Monday, September 23, 2013

Looking at post-partum depression

Well, hello blogging world.  It has been a while.  I honestly didn't think anyone read my blogs and now I see that last month I had 65 views, yesterday there was one and today there were two.  So, I guess I should get back to blogging.

Well, I had a son last year.  Sorry it has really been that long since I blogged.  He is now 14 months, and my daughter is four and a half.  My husband just got his PhD, and is now teaching at the university we both graduated from.  Which means we moved.  (I do not do well with change but we will blog about that later.)

Well since it has been so long, I guess I would like to start out writing about after my son was here goes nothing...

After my sweet son was born, we quickly realized that he had colic and acid reflux.  He cried...okay SCREAMED...constantly for three straight months.  So, when I went to the doctor and they handed me the post-partum questionnaire, I thought...well, I have a baby who screams all the time, of course I am unhappy!!!  The questionnaire asked me things like "Do you enjoy outings or family events like you used to?"  (I am thinking....what are events again?  No!  I stay at home with a screaming baby and am afraid to go out for fear he will scream his head off or I will need to nurse at a moment's notice...which also starts the screaming.)  The questionnaire had about ten questions regarding my emotional state.  Some of the questions were even dealing with suicidal thoughts or actions which I myself was not dealing with, thankfully.  My midwife came in the room, with my yellow questionnaire in her hand and I knew the conversation was coming.  I tried to tell her that I was only unhappy because the baby was unhappy, and she looked at me and said "And that may be a large part of your post-partum depression!"  I don't know why I thought it was something women got that had nothing to do with their current struggles, (or screaming baby).  And it is funny to learn of other women who have pleasant babies who wonder how they could possibly have PPD since their baby is so happy!  Guess what? It can happen either way!!! Your body has undergone an intense hormonal rollercoaster.  You have been carrying a precious child in your belly for nine months, and now that part of the journey is done.  You are completely exhausted, your body isn't the same anymore, you are still healing, you are needed 24/ is no wonder why so many women have PPD!  The sad part is, so many have it and never receive any help for it.  I wish every doctor's office had a questionnaire like mine did.  I didn't have that after my firstborn.

All that to say, I posted about my PPD on Facebook one day.  It was a completely random decision I had made and I couldn't believe I actually did it.  In fact, my hand hovered over the "delete" button a LOT before I decided to close the computer and walk away.  Just like this blog post. I wrote it days ago and have been contemplating whether or not to post it.  I don't want people to think this is all I talk about, nor do I want people to feel sorry for me.  It has been over a year, and I can say I am doing much better.  However,  I was amazed at the number of women who have contacted me about PPD since that Facebook post many months ago.  I feel like we all know about it a little bit, but not enough.  And since it is so different for every single woman, it is difficult to figure out if you have it or not!  You may wonder, is this "baby blues" or full on PPD?  Well, all I want to say about this is that if you are one of the many women diagnosed with PPD or if you feel like this might be what's going on, to ask another woman you know that has had it, discuss it with your doctor or midwife, and seek some guidance.  I was SO anxious after my son was born...and guess what?  Anxiety can be a huge part of it as well.  I never knew that until I asked.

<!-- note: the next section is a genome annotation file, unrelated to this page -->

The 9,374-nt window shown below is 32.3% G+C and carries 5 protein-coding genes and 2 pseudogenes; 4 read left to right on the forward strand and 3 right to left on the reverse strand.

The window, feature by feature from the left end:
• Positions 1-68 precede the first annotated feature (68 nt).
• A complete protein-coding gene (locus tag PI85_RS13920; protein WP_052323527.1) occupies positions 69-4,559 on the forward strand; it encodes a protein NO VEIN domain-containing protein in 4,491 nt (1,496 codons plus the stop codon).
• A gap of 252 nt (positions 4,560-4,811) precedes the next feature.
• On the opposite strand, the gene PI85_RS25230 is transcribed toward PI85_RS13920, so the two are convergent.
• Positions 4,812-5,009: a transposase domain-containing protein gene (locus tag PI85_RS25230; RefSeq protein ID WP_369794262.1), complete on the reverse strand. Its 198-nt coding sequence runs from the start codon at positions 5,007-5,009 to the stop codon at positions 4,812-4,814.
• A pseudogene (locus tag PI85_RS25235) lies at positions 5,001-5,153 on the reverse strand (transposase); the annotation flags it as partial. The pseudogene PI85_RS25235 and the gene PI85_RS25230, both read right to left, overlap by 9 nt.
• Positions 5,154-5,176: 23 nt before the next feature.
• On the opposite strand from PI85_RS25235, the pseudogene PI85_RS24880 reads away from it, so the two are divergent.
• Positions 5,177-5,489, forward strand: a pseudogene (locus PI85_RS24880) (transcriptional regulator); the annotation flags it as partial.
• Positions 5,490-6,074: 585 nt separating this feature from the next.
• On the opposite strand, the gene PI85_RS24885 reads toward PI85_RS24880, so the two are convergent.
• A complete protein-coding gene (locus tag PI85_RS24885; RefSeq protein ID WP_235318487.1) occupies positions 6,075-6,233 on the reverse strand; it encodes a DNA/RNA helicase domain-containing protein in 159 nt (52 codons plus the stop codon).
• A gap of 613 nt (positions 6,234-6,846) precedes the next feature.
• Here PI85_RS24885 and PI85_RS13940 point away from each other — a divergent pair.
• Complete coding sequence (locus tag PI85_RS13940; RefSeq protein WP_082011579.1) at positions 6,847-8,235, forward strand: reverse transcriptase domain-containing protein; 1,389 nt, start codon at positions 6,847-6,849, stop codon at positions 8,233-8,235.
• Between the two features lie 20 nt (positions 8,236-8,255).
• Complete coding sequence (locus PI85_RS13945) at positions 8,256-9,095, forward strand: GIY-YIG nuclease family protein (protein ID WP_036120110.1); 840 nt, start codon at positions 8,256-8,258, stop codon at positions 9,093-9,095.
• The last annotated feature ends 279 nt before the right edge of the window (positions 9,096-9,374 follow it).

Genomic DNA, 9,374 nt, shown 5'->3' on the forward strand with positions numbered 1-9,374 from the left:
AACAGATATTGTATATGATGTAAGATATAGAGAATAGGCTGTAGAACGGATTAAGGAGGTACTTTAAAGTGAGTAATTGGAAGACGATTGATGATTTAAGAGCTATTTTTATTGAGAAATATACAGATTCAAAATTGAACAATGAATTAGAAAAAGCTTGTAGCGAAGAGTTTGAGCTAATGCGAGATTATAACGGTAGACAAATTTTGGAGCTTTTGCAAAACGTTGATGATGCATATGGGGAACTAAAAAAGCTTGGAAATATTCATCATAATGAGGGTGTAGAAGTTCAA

If you have any questions about it, you are more than welcome to ask me.  But know that nothing is wrong with you, you are a wonderful mother, and you do love your baby more than anything.  But your body is having a rough time getting back on track, and that is okay.  It is OKAY to take a medicine for it if that is what your doctor recommends.  I didn't want to do that at first, and then realized that I needed some help.  And it was a good idea.

Much love to all you mommies and mommies-to-be. 

1 comment:

Becky Lloyd founder of Signs for Hope, Inc. said...

So thankful for this post, Missy. I experienced a few weeks of PPD when Rachel was born, but thankfully it did not last long. I have several adoptive families dealing with PPD and this will be a resource I will share with them. Sometimes, in adoption, it is caused more by not bonding instantly with the child, or because you are grieving over the loss of what your family used to be like before the adoption. Bio siblings can also experience depression when newly adopted children join their family. THANK YOU!